Should the left hope to overcome the stale debate between the primacy of class or identity, this will involve bridging grassroots mobilizational campaigns, including for racial and criminal justice, climate justice, and a “feminism for the 99%,” with local, city, and state-level electoral efforts that can cement the gains of these localized struggles within public institutions, potentially opening the way for further radical demands.
Between elections and movements
The new American socialism is highly aware that the pressing short-term issues that will determine the future of this movement will be fought out on the terrain of the liberal-capitalist state. Today’s socialists are beginning to ask what it would take to govern, and if so, how a political movement can meaningfully engage with the state. These conversations have become more concrete and nuanced, and largely inspired by Marxists like Luxemburg, Gramsci, Miliband, and Poulantzas that sought to move beyond the dichotomy of “reform or revolution.” This revival of state-strategic thinking has attempted to outline a viable path that draws on the best of both electoral and mass movement politics, while acknowledging the productive tension between them.16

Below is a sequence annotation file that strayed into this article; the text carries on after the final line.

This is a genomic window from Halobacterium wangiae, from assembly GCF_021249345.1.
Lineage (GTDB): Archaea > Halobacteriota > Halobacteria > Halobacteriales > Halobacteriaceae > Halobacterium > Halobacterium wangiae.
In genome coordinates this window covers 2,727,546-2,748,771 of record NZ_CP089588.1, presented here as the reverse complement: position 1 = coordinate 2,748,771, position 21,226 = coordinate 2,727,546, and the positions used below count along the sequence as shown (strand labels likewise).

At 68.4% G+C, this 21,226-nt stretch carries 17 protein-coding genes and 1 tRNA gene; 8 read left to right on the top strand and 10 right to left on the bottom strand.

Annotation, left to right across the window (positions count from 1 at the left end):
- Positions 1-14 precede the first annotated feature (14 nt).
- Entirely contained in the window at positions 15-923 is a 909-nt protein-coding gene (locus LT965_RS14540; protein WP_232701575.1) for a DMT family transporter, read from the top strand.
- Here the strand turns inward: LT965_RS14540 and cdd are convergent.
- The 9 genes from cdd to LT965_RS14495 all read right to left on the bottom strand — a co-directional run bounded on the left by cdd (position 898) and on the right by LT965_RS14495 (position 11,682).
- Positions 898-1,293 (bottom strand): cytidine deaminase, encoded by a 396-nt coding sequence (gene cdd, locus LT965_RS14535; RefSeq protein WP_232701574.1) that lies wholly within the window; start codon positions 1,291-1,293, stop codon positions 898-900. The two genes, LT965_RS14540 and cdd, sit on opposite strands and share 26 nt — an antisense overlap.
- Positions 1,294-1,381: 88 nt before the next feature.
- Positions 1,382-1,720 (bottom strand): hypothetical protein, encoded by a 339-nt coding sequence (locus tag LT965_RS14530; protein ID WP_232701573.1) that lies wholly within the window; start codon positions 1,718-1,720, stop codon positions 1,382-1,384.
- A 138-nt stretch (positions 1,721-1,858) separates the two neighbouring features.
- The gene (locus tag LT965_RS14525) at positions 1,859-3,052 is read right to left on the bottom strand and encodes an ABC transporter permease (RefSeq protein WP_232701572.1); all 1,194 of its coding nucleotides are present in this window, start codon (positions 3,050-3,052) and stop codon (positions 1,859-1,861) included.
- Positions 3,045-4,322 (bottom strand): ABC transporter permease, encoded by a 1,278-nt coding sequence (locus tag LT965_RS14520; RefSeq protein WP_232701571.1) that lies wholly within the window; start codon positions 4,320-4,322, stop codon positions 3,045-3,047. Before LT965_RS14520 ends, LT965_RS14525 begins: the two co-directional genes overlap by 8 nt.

Given that the United States’ “first past the post” electoral system incentivizes a two-party arrangement that has historically marginalized socialist and labour parties, the Democratic Party casts a shadow over most of these left strategic and tactical conversations. Historically, the DSA’s political strategy had been pragmatically pushing the Democratic Party to the left, toward what its founder, Michael Harrington, had called “the left-wing of the possible.” Yet today’s DSA is a different organization. The rapid influx of younger members dropped the median age from 68 to 33 in the last five years. Though a national organization, its decentralized structure provides substantial autonomy for local chapters (although not always autonomy within a given chapter) to set their own priorities. Each chapter is, in theory, capable of adopting initiatives that are sensitive to the local correlation of political forces, institutional capacities, and resources for political campaigns.
Two broad political trajectories have formed within the DSA. One prioritizes electoral activism within the Democratic Party around universal social measures such as housing, healthcare, and criminal justice reform. The other focuses on “base-building” and mutual aid by organizing workers, tenants, and students, and stressing autonomist initiatives with the aim of immediately breaking from the Democrats.